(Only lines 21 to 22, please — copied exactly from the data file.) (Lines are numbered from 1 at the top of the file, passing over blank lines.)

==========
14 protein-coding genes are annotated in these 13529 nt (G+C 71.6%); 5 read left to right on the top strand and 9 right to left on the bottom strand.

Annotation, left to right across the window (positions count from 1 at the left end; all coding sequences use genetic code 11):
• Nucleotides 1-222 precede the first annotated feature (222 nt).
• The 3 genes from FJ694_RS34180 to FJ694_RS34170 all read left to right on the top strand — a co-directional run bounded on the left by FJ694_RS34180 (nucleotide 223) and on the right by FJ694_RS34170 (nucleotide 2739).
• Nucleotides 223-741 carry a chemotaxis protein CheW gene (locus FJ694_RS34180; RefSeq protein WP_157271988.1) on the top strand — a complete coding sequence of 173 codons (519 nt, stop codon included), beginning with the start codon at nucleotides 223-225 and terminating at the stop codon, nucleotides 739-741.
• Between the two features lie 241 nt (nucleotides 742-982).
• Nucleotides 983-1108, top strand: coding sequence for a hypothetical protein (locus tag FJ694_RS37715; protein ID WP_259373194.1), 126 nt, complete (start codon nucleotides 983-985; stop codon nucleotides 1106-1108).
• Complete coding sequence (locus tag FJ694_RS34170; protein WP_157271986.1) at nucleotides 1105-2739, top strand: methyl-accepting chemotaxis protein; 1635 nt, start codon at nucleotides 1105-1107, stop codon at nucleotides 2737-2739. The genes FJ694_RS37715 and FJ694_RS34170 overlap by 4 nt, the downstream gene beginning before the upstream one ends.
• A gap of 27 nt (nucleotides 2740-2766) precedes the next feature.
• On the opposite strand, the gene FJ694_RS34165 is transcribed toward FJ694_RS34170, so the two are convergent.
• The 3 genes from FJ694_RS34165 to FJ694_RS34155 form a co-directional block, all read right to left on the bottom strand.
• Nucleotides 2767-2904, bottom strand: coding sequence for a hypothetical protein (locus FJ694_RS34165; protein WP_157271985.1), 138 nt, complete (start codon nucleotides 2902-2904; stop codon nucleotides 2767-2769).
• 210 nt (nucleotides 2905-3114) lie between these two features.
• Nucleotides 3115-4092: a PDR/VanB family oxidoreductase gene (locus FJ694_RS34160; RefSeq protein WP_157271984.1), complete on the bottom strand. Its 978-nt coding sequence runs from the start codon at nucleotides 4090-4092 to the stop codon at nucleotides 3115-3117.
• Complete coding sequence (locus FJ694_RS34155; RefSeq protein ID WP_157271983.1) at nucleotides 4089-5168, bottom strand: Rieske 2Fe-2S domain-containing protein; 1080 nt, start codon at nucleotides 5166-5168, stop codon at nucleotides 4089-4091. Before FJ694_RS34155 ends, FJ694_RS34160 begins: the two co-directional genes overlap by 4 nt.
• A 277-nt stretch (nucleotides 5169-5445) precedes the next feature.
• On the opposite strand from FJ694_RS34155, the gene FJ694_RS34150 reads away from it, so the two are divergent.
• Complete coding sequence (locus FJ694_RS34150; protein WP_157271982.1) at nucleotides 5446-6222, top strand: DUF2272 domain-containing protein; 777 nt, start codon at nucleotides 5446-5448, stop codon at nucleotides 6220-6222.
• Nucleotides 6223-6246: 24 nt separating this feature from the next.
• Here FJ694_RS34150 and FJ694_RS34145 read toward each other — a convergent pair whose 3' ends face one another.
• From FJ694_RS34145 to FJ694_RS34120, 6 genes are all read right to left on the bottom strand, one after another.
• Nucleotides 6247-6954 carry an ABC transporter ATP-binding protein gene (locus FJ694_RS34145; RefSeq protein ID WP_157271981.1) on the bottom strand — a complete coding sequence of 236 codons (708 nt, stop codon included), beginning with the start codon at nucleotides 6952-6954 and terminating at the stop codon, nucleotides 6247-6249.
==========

• From FJ694_RS34145 to FJ694_RS34120, 6 genes are all read right to left on the bottom strand, one after another.
• Nucleotides 6247-6954 carry an ABC transporter ATP-binding protein gene (locus FJ694_RS34145; RefSeq protein ID WP_157271981.1) on the bottom strand — a complete coding sequence of 236 codons (708 nt, stop codon included), beginning with the start codon at nucleotides 6952-6954 and terminating at the stop codon, nucleotides 6247-6249.